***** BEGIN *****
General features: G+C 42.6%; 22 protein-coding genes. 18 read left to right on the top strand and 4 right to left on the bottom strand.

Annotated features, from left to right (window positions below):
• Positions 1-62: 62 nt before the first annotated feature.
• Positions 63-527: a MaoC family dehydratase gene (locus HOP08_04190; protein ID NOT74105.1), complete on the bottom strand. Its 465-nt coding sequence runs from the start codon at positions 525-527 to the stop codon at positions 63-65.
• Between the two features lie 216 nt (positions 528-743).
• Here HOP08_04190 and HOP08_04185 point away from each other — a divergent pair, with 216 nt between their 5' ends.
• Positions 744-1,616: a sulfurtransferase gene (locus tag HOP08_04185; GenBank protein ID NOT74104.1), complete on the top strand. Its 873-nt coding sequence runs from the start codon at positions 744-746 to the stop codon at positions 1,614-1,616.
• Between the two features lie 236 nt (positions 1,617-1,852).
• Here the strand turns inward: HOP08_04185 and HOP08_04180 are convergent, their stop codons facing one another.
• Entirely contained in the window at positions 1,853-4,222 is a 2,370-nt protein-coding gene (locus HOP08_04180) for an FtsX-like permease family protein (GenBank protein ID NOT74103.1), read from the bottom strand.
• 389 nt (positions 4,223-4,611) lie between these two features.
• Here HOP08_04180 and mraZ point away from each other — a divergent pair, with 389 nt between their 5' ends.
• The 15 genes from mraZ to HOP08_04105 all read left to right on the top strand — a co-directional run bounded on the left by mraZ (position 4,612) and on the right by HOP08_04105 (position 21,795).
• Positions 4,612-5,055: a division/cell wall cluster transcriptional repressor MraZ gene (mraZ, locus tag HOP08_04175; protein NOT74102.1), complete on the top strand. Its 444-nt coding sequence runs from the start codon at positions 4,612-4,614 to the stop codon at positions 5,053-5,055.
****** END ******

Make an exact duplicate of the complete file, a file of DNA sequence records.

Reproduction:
General features: G+C 42.6%; 22 protein-coding genes. 18 read left to right on the top strand and 4 right to left on the bottom strand.

Annotated features, from left to right (window positions below):
• Positions 1-62: 62 nt before the first annotated feature.
• Positions 63-527: a MaoC family dehydratase gene (locus HOP08_04190; protein ID NOT74105.1), complete on the bottom strand. Its 465-nt coding sequence runs from the start codon at positions 525-527 to the stop codon at positions 63-65.
• Between the two features lie 216 nt (positions 528-743).
• Here HOP08_04190 and HOP08_04185 point away from each other — a divergent pair, with 216 nt between their 5' ends.
• Positions 744-1,616: a sulfurtransferase gene (locus tag HOP08_04185; GenBank protein ID NOT74104.1), complete on the top strand. Its 873-nt coding sequence runs from the start codon at positions 744-746 to the stop codon at positions 1,614-1,616.
• Between the two features lie 236 nt (positions 1,617-1,852).
• Here the strand turns inward: HOP08_04185 and HOP08_04180 are convergent, their stop codons facing one another.
• Entirely contained in the window at positions 1,853-4,222 is a 2,370-nt protein-coding gene (locus HOP08_04180) for an FtsX-like permease family protein (GenBank protein ID NOT74103.1), read from the bottom strand.
• 389 nt (positions 4,223-4,611) lie between these two features.
• Here HOP08_04180 and mraZ point away from each other — a divergent pair, with 389 nt between their 5' ends.
• The 15 genes from mraZ to HOP08_04105 all read left to right on the top strand — a co-directional run bounded on the left by mraZ (position 4,612) and on the right by HOP08_04105 (position 21,795).
• Positions 4,612-5,055: a division/cell wall cluster transcriptional repressor MraZ gene (mraZ, locus tag HOP08_04175; protein NOT74102.1), complete on the top strand. Its 444-nt coding sequence runs from the start codon at positions 4,612-4,614 to the stop codon at positions 5,053-5,055.